Yesterday, bearded Austrian gender-bending artist Conchita Wurst (the alter ego of Thomas Neuwirth) won the Eurovision 2014 contest. Watch the performance of the song "Rise Like a Phoenix" that won her the title:
Conchita was in top form and clearly deserved the win on the merits of her performance alone, but her victory also represented a strong affirmation of the European values of inclusiveness and tolerance (she won over the howls of homophobes in Russia, Ukraine, and Belarus).
After she won, Wurst was asked if she had anything to say to anti-gay Russian president Vladimir Putin. Wurst responded, I don't know if he is watching this now, but if so, I'll say it: 'We're unstoppable.'"
And Russia freaked the hell out.
Agence France Presse reports:
Deputy Prime Minister Dmitry Rogozin wrote on Twitter that the Eurovision result "showed supporters of European integration their European future: a bearded girl."
"There's no limit to our outrage. It's the end of Europe. It has turned wild. They don't have men and women any more. They have 'it'," nationalist politician Vladimir Zhirinovsky told Rossiya-1 state television.
"Fifty years ago the Soviet army occupied Austria. We made a mistake in freeing Austria. We should have stayed," added the leader of the Liberal Democratic Party, known for his outrageous statements...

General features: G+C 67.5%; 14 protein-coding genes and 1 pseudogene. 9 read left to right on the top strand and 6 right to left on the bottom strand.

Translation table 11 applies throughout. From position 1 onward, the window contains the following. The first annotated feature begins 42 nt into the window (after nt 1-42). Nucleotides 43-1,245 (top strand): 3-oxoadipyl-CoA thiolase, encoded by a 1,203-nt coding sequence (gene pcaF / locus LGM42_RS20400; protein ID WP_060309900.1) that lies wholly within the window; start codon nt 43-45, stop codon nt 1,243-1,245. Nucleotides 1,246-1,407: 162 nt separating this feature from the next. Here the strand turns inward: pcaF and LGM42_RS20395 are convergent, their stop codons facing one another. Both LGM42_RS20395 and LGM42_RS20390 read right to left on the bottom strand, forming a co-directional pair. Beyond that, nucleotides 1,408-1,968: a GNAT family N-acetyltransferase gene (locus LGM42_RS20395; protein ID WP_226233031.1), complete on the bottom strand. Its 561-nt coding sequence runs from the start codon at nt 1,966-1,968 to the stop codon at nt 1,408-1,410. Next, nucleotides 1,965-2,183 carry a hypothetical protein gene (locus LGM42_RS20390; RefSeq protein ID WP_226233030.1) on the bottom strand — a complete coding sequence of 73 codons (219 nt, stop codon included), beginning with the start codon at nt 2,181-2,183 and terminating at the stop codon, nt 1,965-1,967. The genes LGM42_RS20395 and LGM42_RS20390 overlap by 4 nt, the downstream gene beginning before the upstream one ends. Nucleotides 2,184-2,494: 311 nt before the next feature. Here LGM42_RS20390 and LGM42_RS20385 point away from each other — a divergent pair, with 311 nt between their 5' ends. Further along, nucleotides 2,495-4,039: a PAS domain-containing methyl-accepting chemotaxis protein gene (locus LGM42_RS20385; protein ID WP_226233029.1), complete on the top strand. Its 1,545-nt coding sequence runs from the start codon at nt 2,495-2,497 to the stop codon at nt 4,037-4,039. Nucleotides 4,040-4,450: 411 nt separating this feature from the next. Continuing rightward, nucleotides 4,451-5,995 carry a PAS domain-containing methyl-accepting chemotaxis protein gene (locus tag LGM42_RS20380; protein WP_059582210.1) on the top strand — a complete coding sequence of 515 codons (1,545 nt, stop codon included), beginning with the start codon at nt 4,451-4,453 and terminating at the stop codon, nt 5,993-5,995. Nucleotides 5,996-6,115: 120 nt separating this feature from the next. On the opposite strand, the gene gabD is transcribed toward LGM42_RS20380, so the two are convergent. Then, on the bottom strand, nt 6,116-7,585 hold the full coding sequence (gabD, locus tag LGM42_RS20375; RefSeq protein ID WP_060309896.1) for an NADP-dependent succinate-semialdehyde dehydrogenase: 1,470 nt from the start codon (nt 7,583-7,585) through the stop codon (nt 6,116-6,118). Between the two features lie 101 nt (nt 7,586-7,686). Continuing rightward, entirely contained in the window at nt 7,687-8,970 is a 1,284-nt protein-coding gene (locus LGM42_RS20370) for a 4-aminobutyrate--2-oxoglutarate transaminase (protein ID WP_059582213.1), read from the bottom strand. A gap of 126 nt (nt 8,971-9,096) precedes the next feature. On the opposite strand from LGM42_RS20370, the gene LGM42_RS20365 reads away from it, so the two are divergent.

Popular hip-hop star Timati wrote on his Instagram account that Wurst's victory was the result of a "mental illness of contemporary society".
"I wouldn't like one fine day to have to explain to my child why two guys are kissing or a woman is walking round with a dyed beard and that's supposed to be normal," he said.
But the reaction from Russia wasn't all negative. According to AFP, Filipp Kirkorov -- the "flamboyant" Russian pop star who produced that country's Eurovision act this year -- called on his fellow Russians to treat Wurst with respect and even suggested that perhaps Russia should drop the whole homophobia thing.
"Maybe this is a kind of protest against some of our views in Russia. Maybe we should have a think. Maybe we shouldn't have such a categorical attitude to people of different sexual orientations," he told Rossiya-1 television.
"In a way it probably is a challenge from Europe to us, but let's respect the winner. People don't judge a winner," Kirkorov said.